Wildlife project will transform River Stour into source of pride

A project to transform a Black Country river into a source of pride for the community has been boosted by government funding.

The River Stour has been described as a vital part of the Black Country’s network of wildlife sites
The River Stour has been described as a vital part of the Black Country’s network of wildlife sites

The Wildlife Trust for Birmingham and the Black Country has been awarded £249,700 funding for "Love Your River Stour", an engagement and river restoration project by the Government’s Green Recovery Challenge Fund.

The Love Your River Stour project will focus on Dudley and Wolverhampton to transform the River Stour and the green spaces along its banks into a beautiful and wildlife-rich source of pride for local communities.

Simon Atkinson, head of conservation at The Wildlife Trust for Birmingham and the Black Country, said the River Stour and its tributaries were a vital part of the region's network of wildlife sites.

He said: "The green spaces along them are where many thousands of people have access to local open space.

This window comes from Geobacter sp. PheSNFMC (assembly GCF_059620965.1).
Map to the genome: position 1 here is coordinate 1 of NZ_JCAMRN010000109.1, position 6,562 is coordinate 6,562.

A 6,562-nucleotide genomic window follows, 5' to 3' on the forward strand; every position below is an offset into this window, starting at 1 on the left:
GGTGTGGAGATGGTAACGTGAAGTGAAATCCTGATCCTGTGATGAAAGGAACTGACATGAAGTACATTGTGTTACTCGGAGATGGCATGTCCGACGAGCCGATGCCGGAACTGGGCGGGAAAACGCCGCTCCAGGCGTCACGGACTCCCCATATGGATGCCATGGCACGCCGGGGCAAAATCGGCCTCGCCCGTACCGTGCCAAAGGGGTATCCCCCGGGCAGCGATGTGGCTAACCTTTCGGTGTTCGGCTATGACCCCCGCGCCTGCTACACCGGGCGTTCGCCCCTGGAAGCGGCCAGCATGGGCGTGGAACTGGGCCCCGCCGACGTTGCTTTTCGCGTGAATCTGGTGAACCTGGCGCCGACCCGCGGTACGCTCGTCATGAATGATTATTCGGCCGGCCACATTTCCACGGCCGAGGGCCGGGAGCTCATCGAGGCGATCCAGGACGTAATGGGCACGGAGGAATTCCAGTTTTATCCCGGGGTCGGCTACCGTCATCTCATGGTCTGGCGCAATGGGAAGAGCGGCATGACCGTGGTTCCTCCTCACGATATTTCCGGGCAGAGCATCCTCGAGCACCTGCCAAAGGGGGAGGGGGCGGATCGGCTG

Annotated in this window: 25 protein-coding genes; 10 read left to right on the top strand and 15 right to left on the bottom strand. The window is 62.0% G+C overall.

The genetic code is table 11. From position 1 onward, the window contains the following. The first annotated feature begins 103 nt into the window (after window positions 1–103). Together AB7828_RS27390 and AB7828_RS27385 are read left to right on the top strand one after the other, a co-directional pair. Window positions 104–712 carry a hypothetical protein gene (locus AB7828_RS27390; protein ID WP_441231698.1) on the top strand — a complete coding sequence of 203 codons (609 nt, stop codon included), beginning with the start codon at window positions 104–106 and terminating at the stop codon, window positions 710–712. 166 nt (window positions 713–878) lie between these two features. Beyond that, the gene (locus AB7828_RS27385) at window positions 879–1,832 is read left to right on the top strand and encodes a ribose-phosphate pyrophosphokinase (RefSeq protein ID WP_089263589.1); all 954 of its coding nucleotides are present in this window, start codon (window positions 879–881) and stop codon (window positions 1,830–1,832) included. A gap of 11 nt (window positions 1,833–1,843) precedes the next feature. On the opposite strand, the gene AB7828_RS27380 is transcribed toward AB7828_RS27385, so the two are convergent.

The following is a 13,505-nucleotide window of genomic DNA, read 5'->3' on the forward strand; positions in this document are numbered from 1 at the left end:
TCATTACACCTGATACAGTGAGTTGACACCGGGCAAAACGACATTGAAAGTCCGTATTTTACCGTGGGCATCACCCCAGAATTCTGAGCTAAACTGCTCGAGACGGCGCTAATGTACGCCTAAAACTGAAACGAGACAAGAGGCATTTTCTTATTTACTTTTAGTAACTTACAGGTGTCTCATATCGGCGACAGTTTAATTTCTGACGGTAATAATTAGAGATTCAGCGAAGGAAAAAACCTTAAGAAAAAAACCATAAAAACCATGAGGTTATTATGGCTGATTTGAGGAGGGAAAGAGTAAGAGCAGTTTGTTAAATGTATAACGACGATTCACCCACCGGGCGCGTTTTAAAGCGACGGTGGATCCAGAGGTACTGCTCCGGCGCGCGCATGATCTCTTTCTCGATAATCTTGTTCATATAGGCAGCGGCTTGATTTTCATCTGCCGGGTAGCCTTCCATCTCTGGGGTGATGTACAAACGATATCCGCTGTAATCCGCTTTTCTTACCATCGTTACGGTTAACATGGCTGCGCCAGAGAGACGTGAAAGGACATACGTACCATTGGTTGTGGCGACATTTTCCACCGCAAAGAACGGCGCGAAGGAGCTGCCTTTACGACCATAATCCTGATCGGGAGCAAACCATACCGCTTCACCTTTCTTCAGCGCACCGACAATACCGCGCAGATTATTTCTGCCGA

"We’re really excited that Love Your River Stour has received this funding from the Green Recovery Challenge Fund as it will enable us to make these areas even better for a range of wildlife including otter, salmon and kingfisher.

"It will also bring many more people into contact with their local wild spaces with all the benefits that this brings."

The project is due to start in September and will run until March 2023 to provide employment opportunities alongside community engagement and youth training whist restoring urban river habitats.

The "Love Your River Stour project" will employ two project officers and two trainees, as well as train 24 young people in nature conservation and deliver conservation and river restoration projects at four sites.

It will also evaluate the benefits the river brings to local communities and to the local economy and deliver a range of engagement sessions, well-being events and "River Ranger" sessions for students.

The project is funded by the Government's Green Recovery Challenge Fund, which was developed by Defra and its Arms-Length Bodies and delivered by The National Lottery Heritage Fund in partnership with Natural England, the Environment Agency and Forestry Commission.

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